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Lyria Bennett Moses

Over the past decade, cyber security has become an increasing concern for our national and global communities. As the Director of the UNSW Allens Hub for Technology, Law and Innovation and Associate Dean (Research) in the Faculty of Law and Justice at UNSW Sydney, Professor Bennett Moses has worked to help develop standards for artificial intelligence.    

Professor Bennett Moses’ ongoing work on standards through Standards Australia and the Institute of Electrical and Electronics Engineers (IEEE), focuses on how we can move from vague ‘ethics principles’ for artificial intelligence to more concrete controls for reliable and fair AI systems.    

Before becoming involved with standards development, Prof Bennett Moses first learned about standardisation from reading a PhD thesis.  

“It was about the role of standards in law-making for technology, which is interesting because standards aren’t law but they play a big role in regulation. And despite this, lawyers don’t learn about standards - they’re not in the syllabus.”

Now, in her role as Director at the UNSW Allens Hub and co-lead of the Law and Policy theme in the Cyber Security Cooperative Research Centre and Faculty lead in the UNSW Institute for Cyber Security, Prof Bennett Moses is researching the relationship between technology and law.

This includes the types of legal issues that arise as technology changes, how these issues are addressed in Australia and other jurisdictions, and the problems of treating “technology” as an object of regulation. Recently, she has been working on legal and policy issues associated with the use of artificial intelligence (with a book co-authored with Dr Michael Guihot and published by LexisNexis: Artificial Intelligence, Robots and the Law).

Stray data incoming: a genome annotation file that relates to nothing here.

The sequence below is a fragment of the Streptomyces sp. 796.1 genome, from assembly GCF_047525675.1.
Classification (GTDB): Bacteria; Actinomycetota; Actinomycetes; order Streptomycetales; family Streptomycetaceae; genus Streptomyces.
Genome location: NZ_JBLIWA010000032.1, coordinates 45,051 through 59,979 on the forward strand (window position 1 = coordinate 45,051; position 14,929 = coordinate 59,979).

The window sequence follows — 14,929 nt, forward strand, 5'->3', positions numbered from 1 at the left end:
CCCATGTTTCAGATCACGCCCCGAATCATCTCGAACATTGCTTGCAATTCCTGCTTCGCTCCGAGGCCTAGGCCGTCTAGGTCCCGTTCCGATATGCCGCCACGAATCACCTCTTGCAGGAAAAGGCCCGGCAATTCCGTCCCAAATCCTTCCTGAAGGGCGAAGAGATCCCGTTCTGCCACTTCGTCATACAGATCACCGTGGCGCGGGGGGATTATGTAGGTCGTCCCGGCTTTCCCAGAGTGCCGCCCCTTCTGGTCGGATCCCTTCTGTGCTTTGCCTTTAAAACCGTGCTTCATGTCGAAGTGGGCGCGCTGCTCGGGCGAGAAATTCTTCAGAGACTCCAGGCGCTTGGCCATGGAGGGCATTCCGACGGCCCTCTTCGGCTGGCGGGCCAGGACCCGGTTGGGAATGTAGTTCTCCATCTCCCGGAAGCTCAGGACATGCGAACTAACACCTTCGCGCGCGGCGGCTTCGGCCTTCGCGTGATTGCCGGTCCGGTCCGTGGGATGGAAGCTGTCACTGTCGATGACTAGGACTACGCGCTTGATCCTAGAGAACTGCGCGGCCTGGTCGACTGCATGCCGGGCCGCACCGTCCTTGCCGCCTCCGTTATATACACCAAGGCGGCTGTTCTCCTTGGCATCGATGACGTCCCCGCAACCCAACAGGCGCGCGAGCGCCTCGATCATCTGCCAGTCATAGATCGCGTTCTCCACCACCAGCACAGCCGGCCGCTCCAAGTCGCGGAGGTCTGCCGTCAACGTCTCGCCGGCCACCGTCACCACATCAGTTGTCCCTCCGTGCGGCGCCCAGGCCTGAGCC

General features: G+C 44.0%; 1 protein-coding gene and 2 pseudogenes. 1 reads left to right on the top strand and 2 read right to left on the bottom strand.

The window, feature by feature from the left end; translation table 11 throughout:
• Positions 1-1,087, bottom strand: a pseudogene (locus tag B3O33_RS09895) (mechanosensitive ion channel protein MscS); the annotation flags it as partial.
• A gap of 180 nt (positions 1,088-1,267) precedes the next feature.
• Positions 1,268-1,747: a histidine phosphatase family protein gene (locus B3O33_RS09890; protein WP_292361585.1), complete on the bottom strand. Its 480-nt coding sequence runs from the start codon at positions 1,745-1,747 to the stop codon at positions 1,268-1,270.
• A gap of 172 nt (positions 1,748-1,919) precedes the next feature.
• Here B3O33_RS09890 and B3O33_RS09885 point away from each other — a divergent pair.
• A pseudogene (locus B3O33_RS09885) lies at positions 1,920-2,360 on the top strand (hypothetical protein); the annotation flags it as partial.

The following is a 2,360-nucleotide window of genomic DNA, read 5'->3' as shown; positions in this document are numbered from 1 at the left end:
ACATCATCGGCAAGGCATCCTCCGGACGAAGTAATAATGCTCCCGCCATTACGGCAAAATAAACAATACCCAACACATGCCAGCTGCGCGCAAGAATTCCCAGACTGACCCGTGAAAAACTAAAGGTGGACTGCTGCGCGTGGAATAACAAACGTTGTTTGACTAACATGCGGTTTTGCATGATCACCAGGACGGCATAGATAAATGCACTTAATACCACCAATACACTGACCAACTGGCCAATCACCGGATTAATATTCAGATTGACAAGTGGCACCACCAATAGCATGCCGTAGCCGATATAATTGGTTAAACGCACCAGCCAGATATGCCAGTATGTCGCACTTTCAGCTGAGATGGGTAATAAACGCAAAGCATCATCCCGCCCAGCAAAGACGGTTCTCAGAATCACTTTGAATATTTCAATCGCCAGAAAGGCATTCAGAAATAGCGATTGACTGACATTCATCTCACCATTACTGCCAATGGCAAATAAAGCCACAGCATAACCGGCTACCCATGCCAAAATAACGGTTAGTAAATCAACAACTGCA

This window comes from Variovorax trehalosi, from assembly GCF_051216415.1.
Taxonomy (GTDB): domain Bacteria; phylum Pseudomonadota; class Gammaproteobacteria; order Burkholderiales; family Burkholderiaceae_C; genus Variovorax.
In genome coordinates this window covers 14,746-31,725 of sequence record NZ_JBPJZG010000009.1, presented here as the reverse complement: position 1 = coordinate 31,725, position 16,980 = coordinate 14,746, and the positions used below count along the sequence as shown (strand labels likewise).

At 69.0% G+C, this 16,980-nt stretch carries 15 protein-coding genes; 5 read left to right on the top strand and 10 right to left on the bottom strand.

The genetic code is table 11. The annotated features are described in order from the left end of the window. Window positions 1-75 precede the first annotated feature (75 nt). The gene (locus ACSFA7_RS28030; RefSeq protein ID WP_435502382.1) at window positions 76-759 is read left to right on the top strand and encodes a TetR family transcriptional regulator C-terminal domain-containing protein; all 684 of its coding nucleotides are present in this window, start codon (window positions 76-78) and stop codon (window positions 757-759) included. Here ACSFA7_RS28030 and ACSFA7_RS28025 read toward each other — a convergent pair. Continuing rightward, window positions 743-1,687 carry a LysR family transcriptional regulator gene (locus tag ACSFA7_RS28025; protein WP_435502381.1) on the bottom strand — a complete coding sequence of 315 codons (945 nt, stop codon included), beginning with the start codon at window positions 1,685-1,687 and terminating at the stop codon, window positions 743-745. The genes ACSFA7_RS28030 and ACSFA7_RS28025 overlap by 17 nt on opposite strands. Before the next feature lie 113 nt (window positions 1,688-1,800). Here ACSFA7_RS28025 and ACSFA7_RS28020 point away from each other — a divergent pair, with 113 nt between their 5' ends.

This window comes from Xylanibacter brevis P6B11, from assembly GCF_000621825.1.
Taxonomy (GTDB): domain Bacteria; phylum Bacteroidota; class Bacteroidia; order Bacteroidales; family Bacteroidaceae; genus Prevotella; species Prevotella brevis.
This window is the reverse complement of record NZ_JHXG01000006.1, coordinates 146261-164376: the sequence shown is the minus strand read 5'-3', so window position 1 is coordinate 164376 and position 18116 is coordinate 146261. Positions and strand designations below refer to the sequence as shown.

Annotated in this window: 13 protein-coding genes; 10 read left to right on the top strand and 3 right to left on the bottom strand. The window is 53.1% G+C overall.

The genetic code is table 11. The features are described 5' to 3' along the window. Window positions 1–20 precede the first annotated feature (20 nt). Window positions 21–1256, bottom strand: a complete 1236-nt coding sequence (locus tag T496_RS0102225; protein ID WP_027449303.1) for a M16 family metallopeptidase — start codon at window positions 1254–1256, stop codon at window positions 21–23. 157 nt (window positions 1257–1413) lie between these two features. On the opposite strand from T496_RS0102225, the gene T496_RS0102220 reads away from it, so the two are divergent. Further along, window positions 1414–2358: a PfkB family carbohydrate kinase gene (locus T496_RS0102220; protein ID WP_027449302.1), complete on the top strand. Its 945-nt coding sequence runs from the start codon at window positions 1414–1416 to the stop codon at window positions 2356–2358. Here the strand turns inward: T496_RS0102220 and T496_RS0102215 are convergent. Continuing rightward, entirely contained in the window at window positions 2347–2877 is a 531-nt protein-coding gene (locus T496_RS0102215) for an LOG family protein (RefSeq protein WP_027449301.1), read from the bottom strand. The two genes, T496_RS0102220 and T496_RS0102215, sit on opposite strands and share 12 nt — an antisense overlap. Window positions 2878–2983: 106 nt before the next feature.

From her experience and contributions so far, Prof Bennett Moses says standards play an important role in supporting technology and cyber security.

“When you look at ethics frameworks, there’s a looseness to it. It’s very easy to say that accountability, transparency and doing good are integral – and no one would disagree with this – but that doesn’t tell you where the red lines lie or how to ensure that, for example, systems meet appropriate fairness metrics. That’s why legislation is incredibly important, and why we need standards that help organisations make decisions around the systems they design or use,” Prof Bennett Moses said.  

On her proudest achievement in her time with standards development, Prof Bennett Moses referred to her contributions as national Chair to technical working group IT-043-01 Foundational Standards, the mirror to ISO/IEC JTC 1/SC 42 Working Group 1, which addresses artificial intelligence.

“Through this work, I was able to put not only my input into artificial intelligence standards, but broader Australian input as well. I had the opportunity to discuss ideas and hear from local industry, academia, consumer perspectives, and others on what within the standards would support them.”  

In addition to her work detailed above, Professor Bennett Moses is a member of the editorial boards for journals including Technology and Regulation; Law, Technology and Humans; Journal of Cross-Disciplinary Research in Computational Law; and Law in Context. She is on the NSW Information and Privacy Advisory Committee, the Executive Committee of the Australian Chapter of the IEEE’s Society for the Social Implications of Technology and is a Fellow of the Australian Academy of Law.  

"Professor Bennett Moses’ work is, and will continue to be, largely influential. We are grateful for individuals like her, working almost ahead of their time, to protect our way of life,” said Adrian O’Connell, Chief Executive Officer at Standards Australia.